Turkey
Local time: 03:04
Member (2007)
Turkish to English
+ ...
You are never too old to become anything in this world. Jan 6, 2015

You are only limited by your imagination. If you honestly think you are too old, then you probably are. If you think you are young enough, then you are not too old.

I am about 53 years old. I do not feel too old for anything, let alone for translating or interpreting. However, I may feel too old to compete with youngsters.

Of course, this is my take on the topic. I believe our success is determined by how we view ourselves and the world around us, and not vice versa. Best of luck!


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Paula Loubier  Identity Verified
United States
Local time: 19:04
French to English
+ ...
Definitely not too old! Feb 13, 2015

I agree that the only thing that limits you is your imagination. As for myself, I began interpreting at an age when many people are ready to retire! While many of the interpreters I work with are younger than I, I feel very comfortable with what I do and absolutely love it! I already had an extensive language background including teaching and translation, but started getting calls for interpreting, which I now prefer over both of the other professions. I got court and medical certification, and never looked back. I absolutely love it! I feel I am pretty well compensated and have enough work. Every assignment is different, and you're constantly meeting interesting people as well as helping your fellow man. What could be better?

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mjbjosh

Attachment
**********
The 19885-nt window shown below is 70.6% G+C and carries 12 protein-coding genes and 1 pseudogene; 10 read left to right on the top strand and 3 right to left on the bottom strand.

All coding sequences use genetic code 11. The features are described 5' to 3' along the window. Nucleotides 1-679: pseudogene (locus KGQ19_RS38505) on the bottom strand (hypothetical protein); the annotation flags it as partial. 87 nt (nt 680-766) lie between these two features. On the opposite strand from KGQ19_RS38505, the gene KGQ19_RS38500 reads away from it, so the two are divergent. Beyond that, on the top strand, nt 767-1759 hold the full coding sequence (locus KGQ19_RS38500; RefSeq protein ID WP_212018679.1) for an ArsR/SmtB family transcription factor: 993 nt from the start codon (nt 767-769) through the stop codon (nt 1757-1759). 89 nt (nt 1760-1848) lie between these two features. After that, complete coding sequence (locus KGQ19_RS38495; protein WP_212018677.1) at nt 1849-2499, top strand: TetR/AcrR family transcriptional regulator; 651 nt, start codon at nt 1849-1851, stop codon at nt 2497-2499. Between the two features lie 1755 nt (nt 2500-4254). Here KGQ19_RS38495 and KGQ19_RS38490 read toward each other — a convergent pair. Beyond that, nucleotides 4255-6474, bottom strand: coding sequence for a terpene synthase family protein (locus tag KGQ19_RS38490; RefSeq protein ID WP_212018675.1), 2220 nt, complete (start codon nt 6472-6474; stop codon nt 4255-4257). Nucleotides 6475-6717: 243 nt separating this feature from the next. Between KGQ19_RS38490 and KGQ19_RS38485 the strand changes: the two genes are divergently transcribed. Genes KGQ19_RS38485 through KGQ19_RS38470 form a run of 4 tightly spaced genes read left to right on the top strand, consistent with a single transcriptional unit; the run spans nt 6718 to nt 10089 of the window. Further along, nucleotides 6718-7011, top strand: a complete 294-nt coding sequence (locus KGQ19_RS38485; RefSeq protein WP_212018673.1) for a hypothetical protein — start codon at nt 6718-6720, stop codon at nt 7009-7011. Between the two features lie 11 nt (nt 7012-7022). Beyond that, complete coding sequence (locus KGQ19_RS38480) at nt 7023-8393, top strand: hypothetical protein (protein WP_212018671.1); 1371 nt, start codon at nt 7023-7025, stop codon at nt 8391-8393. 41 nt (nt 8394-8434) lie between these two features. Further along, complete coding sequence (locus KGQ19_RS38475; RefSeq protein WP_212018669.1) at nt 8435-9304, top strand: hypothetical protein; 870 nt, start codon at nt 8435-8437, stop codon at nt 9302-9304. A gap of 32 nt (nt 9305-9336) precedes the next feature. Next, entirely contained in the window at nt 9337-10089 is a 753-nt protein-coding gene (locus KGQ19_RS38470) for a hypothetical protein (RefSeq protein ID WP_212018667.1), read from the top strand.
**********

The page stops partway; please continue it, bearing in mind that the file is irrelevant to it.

Local time: 02:04
English to Latvian
+ ...
Too old! Apr 14, 2015

ATIL KAYHAN wrote:

You are only limited by your imagination. If you honestly think you are too old, then you probably are. If you think you are young enough, then you are not too old.

I am about 53 years old. I do not feel too old for anything, let alone for translating or interpreting. However, I may feel too old to compete with youngsters.

Of course, this is my take on the topic. I believe our success is determined by how we view ourselves and the world around us, and not vice versa. Best of luck!



We probably know each other, and yet I don't know who you are. Contrary to popular belief, anyone who is over 55, is not reallly suitable for interpreting anymore. I once had a freelance collleague who had fallen asleep in her seat to find her unresponsible after I had interpreted from German for like 40 min. I had to punch her to wake her up. But then she woke up and continued. Thumbs up!

I'm almost 40 years old, and while I am gathering experience and getting better and better, I really deplore why people over 60 are still allowed to work as interpreters. At that age, if I am still alive, I will sell everything I own and move somewhere to the Carribean.


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Ty Kendall  Identity Verified
United Kingdom
Local time: 01:04
Hebrew to English
Bit unfair, no? Apr 15, 2015

Merab Dekano wrote:
Interpreters to translators are like Verdi baritones to Schubert baritone lieders. Bothe sing and both are baritones, but the former can “yield” 130 decibels (and probably deafen you at close distance) and the latter is just a “sweet” voice


This sounds a bit like John Le Carré in The Mission Song.

For the record:
Never mistake, please, your mere translator for your top interpreter. An interpreter is a translator, true, but not the other way round. A translator can be anyone with half a language skill and a dictionary and a desk to sit at while he burns the midnight oil: pensioned-off Polish cavalry officers, underpaid overseas students, minicab drivers, part-time waiters and supply teachers, and anyone else who is prepared to sell his soul for seventy quid a thousand. He has nothing in common with the simultaneous interpreter sweating it out through six hours of complex negotiations. Your top interpreter has to think as fast as a numbers boy in a coloured jacket buying financial futures.
(Page 16)


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Tom in London
United Kingdom
Local time: 01:04
Member (2008)
Italian to English
post deleted Apr 15, 2015

post deleted

[Edited at 2015-04-15 17:00 GMT]